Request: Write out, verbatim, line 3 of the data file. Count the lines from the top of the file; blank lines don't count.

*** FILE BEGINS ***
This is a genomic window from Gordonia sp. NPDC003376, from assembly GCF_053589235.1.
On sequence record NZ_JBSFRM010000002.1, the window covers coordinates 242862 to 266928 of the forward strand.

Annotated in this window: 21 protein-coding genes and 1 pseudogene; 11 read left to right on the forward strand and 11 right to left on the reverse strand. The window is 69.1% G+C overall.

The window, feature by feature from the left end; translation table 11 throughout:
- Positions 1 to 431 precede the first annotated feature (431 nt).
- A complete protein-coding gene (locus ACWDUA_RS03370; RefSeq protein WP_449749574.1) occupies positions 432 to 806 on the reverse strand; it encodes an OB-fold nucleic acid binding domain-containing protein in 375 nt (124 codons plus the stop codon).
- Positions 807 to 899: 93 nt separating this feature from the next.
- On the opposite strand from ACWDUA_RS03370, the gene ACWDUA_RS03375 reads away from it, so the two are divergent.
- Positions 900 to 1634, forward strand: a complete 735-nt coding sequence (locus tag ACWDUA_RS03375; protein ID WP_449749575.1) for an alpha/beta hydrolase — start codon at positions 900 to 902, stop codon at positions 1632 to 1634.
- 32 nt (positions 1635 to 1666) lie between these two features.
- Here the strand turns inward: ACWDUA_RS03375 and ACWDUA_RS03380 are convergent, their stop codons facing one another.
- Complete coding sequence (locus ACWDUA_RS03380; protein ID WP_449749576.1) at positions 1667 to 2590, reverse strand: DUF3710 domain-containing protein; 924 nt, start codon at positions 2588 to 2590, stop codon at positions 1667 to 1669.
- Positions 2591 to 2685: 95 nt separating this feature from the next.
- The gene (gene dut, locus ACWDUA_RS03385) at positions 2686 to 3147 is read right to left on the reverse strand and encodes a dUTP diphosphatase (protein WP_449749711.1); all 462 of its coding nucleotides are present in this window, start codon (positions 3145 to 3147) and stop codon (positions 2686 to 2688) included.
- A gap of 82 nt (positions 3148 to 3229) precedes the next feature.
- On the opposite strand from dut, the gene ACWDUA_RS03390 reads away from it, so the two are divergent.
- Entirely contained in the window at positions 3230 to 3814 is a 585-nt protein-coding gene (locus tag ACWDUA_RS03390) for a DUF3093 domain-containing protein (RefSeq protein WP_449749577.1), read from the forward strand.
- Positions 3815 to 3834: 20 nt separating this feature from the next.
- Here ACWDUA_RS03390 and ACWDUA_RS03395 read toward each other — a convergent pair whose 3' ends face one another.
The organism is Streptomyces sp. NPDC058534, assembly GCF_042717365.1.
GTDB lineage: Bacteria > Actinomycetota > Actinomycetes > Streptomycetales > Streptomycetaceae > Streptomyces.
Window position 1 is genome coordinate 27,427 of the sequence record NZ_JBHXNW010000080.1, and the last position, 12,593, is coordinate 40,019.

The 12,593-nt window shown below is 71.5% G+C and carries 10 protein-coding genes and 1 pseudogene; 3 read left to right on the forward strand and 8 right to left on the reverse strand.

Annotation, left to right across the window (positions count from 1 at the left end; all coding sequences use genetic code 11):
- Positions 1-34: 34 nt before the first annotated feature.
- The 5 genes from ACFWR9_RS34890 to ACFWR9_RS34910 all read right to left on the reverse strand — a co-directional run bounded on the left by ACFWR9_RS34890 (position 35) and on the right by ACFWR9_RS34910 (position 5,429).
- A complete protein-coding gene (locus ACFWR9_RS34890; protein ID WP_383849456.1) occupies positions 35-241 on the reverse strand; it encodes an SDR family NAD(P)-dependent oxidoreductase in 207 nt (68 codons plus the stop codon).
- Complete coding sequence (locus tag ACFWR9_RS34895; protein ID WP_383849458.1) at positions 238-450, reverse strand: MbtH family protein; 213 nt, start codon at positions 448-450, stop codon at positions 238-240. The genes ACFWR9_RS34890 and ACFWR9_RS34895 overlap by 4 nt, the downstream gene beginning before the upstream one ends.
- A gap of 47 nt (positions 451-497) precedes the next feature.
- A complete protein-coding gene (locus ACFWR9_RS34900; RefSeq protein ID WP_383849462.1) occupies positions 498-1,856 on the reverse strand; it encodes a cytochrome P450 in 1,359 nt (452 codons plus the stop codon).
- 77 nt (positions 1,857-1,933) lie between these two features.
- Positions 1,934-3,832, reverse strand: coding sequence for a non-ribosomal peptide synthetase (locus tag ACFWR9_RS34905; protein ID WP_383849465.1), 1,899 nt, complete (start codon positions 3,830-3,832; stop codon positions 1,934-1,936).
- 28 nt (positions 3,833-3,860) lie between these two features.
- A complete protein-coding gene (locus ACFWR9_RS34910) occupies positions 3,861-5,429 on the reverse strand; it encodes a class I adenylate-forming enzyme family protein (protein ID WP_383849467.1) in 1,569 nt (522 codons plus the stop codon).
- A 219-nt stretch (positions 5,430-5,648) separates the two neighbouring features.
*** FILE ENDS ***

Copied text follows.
Annotated in this window: 21 protein-coding genes and 1 pseudogene; 11 read left to right on the forward strand and 11 right to left on the reverse strand. The window is 69.1% G+C overall.